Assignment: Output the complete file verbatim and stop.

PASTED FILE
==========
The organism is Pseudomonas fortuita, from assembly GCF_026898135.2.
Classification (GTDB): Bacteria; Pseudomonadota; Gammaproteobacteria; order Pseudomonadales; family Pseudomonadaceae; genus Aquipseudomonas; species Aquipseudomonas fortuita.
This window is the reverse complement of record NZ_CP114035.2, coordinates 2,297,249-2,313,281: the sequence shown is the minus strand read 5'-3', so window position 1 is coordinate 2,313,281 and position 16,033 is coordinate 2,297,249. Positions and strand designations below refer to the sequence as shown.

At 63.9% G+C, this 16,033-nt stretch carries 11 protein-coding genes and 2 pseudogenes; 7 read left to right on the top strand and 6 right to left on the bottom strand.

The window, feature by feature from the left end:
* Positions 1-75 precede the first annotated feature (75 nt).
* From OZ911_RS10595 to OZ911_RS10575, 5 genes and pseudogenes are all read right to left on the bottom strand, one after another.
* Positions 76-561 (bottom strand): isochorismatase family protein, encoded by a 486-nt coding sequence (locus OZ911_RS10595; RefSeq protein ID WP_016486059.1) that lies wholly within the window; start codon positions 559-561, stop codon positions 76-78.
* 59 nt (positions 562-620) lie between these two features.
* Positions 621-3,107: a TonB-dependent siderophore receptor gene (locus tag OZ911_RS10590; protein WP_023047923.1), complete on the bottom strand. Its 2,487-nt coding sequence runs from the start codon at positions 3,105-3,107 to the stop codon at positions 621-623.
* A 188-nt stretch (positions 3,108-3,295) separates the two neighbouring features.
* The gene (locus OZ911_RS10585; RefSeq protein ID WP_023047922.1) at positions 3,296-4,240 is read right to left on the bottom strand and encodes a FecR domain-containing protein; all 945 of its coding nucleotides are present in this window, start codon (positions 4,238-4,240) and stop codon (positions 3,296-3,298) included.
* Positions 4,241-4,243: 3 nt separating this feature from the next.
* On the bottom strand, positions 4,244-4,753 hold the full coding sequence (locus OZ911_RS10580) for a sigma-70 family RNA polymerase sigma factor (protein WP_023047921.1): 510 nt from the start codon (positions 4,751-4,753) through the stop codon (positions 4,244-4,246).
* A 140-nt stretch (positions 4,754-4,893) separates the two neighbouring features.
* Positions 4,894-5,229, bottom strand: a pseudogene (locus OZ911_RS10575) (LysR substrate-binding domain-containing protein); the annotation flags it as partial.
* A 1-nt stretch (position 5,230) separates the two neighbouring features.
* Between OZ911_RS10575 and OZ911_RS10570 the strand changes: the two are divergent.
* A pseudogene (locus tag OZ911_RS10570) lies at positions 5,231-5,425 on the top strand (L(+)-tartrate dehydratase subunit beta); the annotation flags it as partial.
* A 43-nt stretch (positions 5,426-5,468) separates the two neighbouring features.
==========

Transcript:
The organism is Pseudomonas fortuita, from assembly GCF_026898135.2.
Classification (GTDB): Bacteria; Pseudomonadota; Gammaproteobacteria; order Pseudomonadales; family Pseudomonadaceae; genus Aquipseudomonas; species Aquipseudomonas fortuita.
This window is the reverse complement of record NZ_CP114035.2, coordinates 2,297,249-2,313,281: the sequence shown is the minus strand read 5'-3', so window position 1 is coordinate 2,313,281 and position 16,033 is coordinate 2,297,249. Positions and strand designations below refer to the sequence as shown.

At 63.9% G+C, this 16,033-nt stretch carries 11 protein-coding genes and 2 pseudogenes; 7 read left to right on the top strand and 6 right to left on the bottom strand.

The window, feature by feature from the left end:
* Positions 1-75 precede the first annotated feature (75 nt).
* From OZ911_RS10595 to OZ911_RS10575, 5 genes and pseudogenes are all read right to left on the bottom strand, one after another.
* Positions 76-561 (bottom strand): isochorismatase family protein, encoded by a 486-nt coding sequence (locus OZ911_RS10595; RefSeq protein ID WP_016486059.1) that lies wholly within the window; start codon positions 559-561, stop codon positions 76-78.
* 59 nt (positions 562-620) lie between these two features.
* Positions 621-3,107: a TonB-dependent siderophore receptor gene (locus tag OZ911_RS10590; protein WP_023047923.1), complete on the bottom strand. Its 2,487-nt coding sequence runs from the start codon at positions 3,105-3,107 to the stop codon at positions 621-623.
* A 188-nt stretch (positions 3,108-3,295) separates the two neighbouring features.
* The gene (locus OZ911_RS10585; RefSeq protein ID WP_023047922.1) at positions 3,296-4,240 is read right to left on the bottom strand and encodes a FecR domain-containing protein; all 945 of its coding nucleotides are present in this window, start codon (positions 4,238-4,240) and stop codon (positions 3,296-3,298) included.
* Positions 4,241-4,243: 3 nt separating this feature from the next.
* On the bottom strand, positions 4,244-4,753 hold the full coding sequence (locus OZ911_RS10580) for a sigma-70 family RNA polymerase sigma factor (protein WP_023047921.1): 510 nt from the start codon (positions 4,751-4,753) through the stop codon (positions 4,244-4,246).
* A 140-nt stretch (positions 4,754-4,893) separates the two neighbouring features.
* Positions 4,894-5,229, bottom strand: a pseudogene (locus OZ911_RS10575) (LysR substrate-binding domain-containing protein); the annotation flags it as partial.
* A 1-nt stretch (position 5,230) separates the two neighbouring features.
* Between OZ911_RS10575 and OZ911_RS10570 the strand changes: the two are divergent.
* A pseudogene (locus tag OZ911_RS10570) lies at positions 5,231-5,425 on the top strand (L(+)-tartrate dehydratase subunit beta); the annotation flags it as partial.
* A 43-nt stretch (positions 5,426-5,468) separates the two neighbouring features.